Showing posts from 2016

Waders and wet meadows.

I woke to the sound of gulls fighting over a fish.   Possibly both herring.   I lay still and let the sounds of the day come to me.   Swallows chittered softly somewhere and house sparrows chattered to each other from the bushes in the garden below.   There was a sharp rhythmic pinging sound as a rope slapped against a flagpole that proudly flew the flag of Orkney.   Bright sun leaked around the edges of the blinds, even though it was only just gone 5 o’clock.   Here, the tilt of the Earth brings early mornings and late evenings; there is no midnight sun, but the days of summer are long.   Compared to the tram bustle and traffic drone of Melbourne, such sounds are a lullaby and I quickly fall back into sleep.    Strangely, even the morning sounds of a place I have never visited before sound more familiar than the soundscape I have awoken to for more than 20 years.   That may explain why my return to sleep was so rapid, so predictable. A couple of hours later I wake for real.  

An Offshore Account

I don’t like to be late.   And I don’t like to be lost.   I find both states deeply unsettling, breaking, as they do, the temporal and spatial maps we hold fast to in our heads.   So, if I manage to be late or lost, my brain does little intracranial loops and tends to get a bit cross.   But crossness in the face of your own stupidity is a waste of time and energy – you need to save crossness for things that are important. I started to feel just a tad uneasy when I could not find my flight in the departure board, so I checked and double-checked, but no, it was not there.   I walked up to the check in desk (which was suspiciously quiet) and asked:   “Where do I go for this flight?” “Aberdeen” came the reply. I let that sink in for a while – looked at my ticket and felt pretty stupid.   There I was, in Glasgow airport, looking at a ticket to Orkney from Aberdeen airport.   A mere 3 hours away by road – and the flight was departing in 90 minutes. Ah.   Lost a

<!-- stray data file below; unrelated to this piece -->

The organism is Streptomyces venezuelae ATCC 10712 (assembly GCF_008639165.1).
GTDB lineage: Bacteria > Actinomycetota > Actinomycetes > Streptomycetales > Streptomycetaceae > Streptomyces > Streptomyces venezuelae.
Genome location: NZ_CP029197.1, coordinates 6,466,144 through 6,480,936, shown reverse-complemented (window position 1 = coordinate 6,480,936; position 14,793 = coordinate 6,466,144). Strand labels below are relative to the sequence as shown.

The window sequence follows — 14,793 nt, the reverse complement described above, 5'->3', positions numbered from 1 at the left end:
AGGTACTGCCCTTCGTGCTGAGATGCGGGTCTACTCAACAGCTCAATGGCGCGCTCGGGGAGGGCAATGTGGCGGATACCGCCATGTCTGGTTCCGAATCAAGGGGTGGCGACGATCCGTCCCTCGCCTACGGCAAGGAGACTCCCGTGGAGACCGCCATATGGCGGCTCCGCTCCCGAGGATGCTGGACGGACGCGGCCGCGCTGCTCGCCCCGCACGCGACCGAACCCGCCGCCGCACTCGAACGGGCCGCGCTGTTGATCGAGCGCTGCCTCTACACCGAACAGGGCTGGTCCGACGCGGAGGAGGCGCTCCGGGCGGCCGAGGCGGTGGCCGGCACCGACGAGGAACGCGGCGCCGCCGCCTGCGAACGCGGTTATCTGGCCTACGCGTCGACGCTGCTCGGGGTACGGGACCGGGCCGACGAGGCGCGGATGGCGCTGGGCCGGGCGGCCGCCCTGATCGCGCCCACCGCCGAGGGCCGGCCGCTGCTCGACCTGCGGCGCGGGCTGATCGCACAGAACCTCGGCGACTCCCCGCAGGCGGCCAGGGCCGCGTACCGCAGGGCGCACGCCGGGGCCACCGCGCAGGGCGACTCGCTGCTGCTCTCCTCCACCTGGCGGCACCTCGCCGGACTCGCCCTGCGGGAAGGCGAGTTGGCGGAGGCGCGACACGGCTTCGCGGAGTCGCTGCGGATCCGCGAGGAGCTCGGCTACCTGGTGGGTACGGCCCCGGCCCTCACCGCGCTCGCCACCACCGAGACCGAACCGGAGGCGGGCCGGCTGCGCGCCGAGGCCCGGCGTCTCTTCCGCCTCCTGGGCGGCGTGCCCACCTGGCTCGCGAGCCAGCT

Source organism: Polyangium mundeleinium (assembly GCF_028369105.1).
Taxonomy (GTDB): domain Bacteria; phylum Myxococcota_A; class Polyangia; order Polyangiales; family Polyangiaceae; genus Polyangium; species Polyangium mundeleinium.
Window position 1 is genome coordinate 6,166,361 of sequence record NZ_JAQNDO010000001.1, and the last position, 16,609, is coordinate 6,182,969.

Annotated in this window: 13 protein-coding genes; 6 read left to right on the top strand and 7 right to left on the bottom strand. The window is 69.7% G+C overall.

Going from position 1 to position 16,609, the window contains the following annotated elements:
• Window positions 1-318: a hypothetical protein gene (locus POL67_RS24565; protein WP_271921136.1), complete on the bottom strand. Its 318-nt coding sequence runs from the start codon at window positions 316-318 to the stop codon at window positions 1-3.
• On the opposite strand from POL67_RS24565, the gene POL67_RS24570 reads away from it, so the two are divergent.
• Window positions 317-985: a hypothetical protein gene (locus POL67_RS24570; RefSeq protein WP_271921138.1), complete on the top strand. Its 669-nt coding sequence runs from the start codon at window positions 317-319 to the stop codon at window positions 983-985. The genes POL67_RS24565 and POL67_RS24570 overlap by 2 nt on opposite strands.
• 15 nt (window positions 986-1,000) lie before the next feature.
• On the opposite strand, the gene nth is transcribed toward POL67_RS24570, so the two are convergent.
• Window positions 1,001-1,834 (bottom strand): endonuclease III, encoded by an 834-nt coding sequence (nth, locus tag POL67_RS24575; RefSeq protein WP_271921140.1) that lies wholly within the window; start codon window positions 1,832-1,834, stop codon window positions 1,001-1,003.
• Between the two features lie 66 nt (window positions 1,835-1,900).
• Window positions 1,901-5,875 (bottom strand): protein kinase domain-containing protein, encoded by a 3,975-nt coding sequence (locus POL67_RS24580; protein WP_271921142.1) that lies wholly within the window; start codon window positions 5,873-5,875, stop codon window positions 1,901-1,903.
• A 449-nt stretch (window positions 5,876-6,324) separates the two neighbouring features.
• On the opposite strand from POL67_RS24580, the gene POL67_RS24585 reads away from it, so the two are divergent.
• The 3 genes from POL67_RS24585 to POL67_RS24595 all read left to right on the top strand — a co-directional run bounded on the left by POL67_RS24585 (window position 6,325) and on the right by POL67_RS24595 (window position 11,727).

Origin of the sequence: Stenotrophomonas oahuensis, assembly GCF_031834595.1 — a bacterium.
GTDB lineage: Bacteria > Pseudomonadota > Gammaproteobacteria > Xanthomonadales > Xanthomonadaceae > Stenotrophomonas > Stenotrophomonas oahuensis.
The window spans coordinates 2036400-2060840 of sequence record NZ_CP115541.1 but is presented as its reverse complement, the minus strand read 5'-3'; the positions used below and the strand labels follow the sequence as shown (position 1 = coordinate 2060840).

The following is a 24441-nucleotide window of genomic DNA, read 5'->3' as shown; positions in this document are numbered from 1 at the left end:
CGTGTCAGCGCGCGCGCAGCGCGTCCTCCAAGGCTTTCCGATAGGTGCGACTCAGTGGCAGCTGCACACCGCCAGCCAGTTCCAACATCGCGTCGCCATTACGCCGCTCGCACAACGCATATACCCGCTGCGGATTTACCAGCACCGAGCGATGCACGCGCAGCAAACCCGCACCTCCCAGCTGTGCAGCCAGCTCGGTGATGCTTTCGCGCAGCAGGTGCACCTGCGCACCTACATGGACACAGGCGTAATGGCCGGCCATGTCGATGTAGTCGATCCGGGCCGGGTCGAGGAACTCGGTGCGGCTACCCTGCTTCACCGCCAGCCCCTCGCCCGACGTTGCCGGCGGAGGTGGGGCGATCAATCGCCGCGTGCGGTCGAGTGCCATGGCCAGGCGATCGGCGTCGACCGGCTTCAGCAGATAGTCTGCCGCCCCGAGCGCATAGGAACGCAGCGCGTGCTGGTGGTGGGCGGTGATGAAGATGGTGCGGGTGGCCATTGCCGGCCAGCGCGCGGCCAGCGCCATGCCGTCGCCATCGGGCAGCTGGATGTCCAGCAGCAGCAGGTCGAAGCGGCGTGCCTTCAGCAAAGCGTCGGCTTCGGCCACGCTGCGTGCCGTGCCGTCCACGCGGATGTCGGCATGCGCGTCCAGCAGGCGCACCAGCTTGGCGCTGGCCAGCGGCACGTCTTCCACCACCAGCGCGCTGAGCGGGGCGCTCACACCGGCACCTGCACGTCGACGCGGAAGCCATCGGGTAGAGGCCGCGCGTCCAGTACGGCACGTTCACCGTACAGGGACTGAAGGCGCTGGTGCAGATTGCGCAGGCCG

Bonny on Clyde

It was mid-morning as the plane banked for one last time and settled down to its long approach.   Small clusters of houses, woods with arterial bike tracks and capillary branches, fields with horses gathered in anticipation round feed stalls.    Each growing bigger in the plane window by the moment.   Each adding to a patchwork   countryside typical of a city edge. Greens.   Browns.   Off-white buildings flanked by regulation lawns.   A football pitch, where dozen of kids chased a ball: ebbing and flowing, a school of little fish. Factories and shopping centres.   Normally the houses seem to go on for ages and ages, as if the whole land is swamped in urban sprawl.   But this is different.   Just over there are hills, and beyond those, more hills.   I suspect – maybe imagine – the glitter of water, spreading wide and long in valleys still rebounding from the loss of ice.   This is not London with its gentle, rounded hills, this is Glasgow with its views to the highl